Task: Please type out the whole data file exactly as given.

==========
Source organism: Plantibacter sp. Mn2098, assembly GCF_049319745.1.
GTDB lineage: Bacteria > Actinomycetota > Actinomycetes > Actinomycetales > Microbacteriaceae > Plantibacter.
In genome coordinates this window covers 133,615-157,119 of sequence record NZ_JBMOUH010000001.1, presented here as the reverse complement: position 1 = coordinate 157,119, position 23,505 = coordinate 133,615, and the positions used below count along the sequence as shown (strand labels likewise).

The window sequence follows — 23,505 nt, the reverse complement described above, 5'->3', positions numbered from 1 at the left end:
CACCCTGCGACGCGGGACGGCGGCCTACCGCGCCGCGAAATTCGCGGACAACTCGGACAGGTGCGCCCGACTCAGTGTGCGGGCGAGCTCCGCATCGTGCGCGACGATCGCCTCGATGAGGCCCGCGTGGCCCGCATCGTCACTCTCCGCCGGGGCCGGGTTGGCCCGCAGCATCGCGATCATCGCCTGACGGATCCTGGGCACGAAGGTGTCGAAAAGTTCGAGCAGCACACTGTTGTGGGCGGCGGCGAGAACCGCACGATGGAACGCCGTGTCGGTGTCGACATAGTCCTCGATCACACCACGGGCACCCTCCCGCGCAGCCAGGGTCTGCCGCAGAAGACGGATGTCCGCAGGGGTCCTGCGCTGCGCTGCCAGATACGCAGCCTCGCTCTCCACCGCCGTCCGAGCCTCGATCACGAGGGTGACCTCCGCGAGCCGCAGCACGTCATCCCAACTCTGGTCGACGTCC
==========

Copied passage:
Source organism: Plantibacter sp. Mn2098, assembly GCF_049319745.1.
GTDB lineage: Bacteria > Actinomycetota > Actinomycetes > Actinomycetales > Microbacteriaceae > Plantibacter.
In genome coordinates this window covers 133,615-157,119 of sequence record NZ_JBMOUH010000001.1, presented here as the reverse complement: position 1 = coordinate 157,119, position 23,505 = coordinate 133,615, and the positions used below count along the sequence as shown (strand labels likewise).

The window sequence follows — 23,505 nt, the reverse complement described above, 5'->3', positions numbered from 1 at the left end:
CACCCTGCGACGCGGGACGGCGGCCTACCGCGCCGCGAAATTCGCGGACAACTCGGACAGGTGCGCCCGACTCAGTGTGCGGGCGAGCTCCGCATCGTGCGCGACGATCGCCTCGATGAGGCCCGCGTGGCCCGCATCGTCACTCTCCGCCGGGGCCGGGTTGGCCCGCAGCATCGCGATCATCGCCTGACGGATCCTGGGCACGAAGGTGTCGAAAAGTTCGAGCAGCACACTGTTGTGGGCGGCGGCGAGAACCGCACGATGGAACGCCGTGTCGGTGTCGACATAGTCCTCGATCACACCACGGGCACCCTCCCGCGCAGCCAGGGTCTGCCGCAGAAGACGGATGTCCGCAGGGGTCCTGCGCTGCGCTGCCAGATACGCAGCCTCGCTCTCCACCGCCGTCCGAGCCTCGATCACGAGGGTGACCTCCGCGAGCCGCAGCACGTCATCCCAACTCTGGTCGACGTCC